Even a momentary lapse in judgment can result in a person being arrested and charged with a crime. Sometimes innocent people are wrongly accused of a crime due to glitches in governmental record keeping or even mistaken identity. Whatever the case may be, it is critical that people facing criminal charges know their rights, especially if they may be guilty of something.
The United States Supreme Court decided Miranda v. Arizona in 1966 and determined that any person in police custody must be read their “rights” prior to questioning by law enforcement.
The Miranda warnings, as they are commonly known, can take on various forms, but generally require law enforcement to advise that:
- You have the right to remain silent.
- Anything you say may be used against you in a court of law.
- You have the right to an attorney.
- If you cannot afford an attorney, one may be appointed for you.
- Do you understand these rights?
- With these rights in mind, are you willing to answer my questions without an attorney present?
If the Miranda warning is not given at the appropriate time, any statements obtained from you and any evidence secured as a result of the illegally obtained statements will be inadmissible at trial. This is a way for the courts to ensure that criminal defendants fully understand the constitutional protections against self-incrimination and the right to legal counsel.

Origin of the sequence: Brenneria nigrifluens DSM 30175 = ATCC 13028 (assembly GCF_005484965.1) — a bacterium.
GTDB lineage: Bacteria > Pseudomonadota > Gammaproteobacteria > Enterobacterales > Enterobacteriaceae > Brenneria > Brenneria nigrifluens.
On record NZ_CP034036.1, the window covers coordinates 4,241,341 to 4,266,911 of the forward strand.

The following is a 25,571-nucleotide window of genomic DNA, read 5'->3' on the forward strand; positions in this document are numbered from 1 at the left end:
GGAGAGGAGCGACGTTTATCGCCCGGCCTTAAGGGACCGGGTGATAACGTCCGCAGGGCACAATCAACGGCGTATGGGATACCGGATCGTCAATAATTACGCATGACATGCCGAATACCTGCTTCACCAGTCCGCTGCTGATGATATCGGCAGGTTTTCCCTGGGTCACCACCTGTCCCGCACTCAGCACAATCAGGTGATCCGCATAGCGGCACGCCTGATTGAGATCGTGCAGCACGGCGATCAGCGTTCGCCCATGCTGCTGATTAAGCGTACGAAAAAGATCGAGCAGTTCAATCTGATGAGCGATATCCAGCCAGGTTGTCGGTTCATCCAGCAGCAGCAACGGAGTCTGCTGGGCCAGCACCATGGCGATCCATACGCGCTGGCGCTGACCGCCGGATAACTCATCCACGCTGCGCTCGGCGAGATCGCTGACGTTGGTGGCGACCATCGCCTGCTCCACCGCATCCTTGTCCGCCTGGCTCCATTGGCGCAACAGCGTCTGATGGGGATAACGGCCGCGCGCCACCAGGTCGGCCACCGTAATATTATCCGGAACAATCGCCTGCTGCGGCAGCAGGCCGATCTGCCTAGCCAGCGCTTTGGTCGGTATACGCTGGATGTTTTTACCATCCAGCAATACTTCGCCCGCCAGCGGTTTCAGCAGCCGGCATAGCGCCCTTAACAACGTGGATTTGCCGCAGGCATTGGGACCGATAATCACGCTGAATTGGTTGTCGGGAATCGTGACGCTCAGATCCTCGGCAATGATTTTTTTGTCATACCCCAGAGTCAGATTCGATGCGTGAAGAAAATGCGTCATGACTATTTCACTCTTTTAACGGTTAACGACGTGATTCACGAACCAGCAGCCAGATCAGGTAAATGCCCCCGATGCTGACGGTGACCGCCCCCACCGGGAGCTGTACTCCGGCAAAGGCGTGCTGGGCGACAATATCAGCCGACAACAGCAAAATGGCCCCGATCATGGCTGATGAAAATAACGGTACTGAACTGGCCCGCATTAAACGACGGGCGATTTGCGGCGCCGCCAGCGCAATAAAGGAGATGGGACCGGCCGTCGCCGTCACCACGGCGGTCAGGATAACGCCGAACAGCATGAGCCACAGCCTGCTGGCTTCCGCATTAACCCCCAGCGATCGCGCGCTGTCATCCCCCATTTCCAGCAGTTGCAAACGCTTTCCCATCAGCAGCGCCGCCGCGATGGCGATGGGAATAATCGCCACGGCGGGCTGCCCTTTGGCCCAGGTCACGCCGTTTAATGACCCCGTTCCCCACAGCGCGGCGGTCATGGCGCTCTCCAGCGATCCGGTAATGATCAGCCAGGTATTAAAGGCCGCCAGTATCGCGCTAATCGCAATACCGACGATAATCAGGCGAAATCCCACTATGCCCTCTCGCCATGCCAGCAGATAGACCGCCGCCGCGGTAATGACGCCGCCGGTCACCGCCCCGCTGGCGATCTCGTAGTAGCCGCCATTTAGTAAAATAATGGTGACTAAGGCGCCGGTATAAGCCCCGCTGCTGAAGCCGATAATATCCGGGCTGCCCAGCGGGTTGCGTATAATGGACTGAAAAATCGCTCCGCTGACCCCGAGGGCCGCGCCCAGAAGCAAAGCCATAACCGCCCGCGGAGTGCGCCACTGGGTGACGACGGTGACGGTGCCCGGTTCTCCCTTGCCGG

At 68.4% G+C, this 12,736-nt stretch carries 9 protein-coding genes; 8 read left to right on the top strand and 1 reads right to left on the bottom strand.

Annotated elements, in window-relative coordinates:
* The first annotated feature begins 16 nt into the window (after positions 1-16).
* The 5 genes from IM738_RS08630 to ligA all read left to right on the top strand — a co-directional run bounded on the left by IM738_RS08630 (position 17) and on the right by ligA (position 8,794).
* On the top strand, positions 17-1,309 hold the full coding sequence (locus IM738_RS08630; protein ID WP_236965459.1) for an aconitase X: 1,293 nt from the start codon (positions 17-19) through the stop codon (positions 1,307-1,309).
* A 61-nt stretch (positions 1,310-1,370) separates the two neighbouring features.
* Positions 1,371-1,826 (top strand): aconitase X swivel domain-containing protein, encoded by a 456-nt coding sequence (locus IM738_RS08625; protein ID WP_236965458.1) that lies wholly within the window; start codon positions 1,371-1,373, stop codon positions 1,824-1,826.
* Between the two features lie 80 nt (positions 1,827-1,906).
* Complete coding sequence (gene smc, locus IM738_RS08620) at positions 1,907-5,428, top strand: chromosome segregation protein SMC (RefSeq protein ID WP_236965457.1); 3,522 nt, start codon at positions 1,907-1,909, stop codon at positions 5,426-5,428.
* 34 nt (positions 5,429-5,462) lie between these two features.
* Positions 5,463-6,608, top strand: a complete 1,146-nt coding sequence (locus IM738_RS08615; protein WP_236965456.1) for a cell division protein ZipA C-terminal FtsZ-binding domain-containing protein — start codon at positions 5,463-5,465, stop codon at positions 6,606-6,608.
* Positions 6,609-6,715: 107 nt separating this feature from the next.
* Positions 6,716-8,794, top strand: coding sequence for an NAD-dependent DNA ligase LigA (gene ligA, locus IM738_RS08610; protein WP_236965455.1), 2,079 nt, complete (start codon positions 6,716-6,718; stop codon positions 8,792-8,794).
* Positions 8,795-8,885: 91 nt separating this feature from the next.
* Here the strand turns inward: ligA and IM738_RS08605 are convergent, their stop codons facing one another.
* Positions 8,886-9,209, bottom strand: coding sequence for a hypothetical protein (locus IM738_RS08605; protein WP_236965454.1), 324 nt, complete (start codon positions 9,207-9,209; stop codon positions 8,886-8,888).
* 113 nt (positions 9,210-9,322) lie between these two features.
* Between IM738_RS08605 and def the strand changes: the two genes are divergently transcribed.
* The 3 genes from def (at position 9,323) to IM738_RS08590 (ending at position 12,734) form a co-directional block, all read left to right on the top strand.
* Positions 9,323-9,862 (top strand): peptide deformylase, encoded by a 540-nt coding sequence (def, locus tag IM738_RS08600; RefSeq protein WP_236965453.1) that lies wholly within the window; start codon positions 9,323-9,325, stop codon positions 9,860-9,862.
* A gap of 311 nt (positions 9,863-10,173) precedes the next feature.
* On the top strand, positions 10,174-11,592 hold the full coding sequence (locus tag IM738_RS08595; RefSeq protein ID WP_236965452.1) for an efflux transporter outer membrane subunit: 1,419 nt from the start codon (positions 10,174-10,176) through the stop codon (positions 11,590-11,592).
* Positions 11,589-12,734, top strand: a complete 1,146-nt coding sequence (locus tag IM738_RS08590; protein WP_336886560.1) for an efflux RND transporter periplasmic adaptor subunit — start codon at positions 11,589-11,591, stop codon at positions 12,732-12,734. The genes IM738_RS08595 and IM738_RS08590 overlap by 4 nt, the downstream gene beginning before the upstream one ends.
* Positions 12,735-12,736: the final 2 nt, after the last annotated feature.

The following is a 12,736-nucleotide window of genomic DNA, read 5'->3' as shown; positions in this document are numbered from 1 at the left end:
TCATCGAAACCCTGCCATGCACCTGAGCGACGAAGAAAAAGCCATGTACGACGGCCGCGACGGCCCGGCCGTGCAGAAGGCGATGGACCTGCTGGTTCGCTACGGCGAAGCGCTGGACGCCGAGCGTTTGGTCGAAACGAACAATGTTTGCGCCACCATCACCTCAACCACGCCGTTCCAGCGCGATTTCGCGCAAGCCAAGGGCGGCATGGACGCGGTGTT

If you have been arrested or believe that you are about to be charged with a crime, there are things you can do to protect yourself. First and foremost, do not incriminate yourself. This is best accomplished by asking to speak with a lawyer immediately. Trying to talk your way out of a situation is rarely helpful and can be a devastating mistake. Once you tell a police officer that you wish to speak with a lawyer, all custodial interrogation must stop or the statements will be inadmissible.
If you or a family member has been arrested, speak to a criminal attorney immediately. Do not attempt to handle the situation yourself. You should never go to court on a criminal charge without legal representation. Retaining a skilled criminal attorney will protect your legal rights, will often make the booking process faster and easier, and will ensure that you are represented by counsel at the arraignment. The arraignment is important because this is when the judge decides whether bail should be set or if you will be released without bail. Having your attorney in court with you from the beginning is essential to protect your rights and maybe even your freedom. Your attorney can also help you stay in contact with family and friends should you be required to post bail. Immediately retaining a competent and respected attorney can very often lead to a faster negotiation process with the District Attorney’s Office, and a more favorable outcome.
If you or someone you know is arrested and charged with a crime, keep calm, keep quiet and call McCabe and Mack LLP. We represent criminal defendants in Dutchess, Ulster, Orange, and Putnam Counties.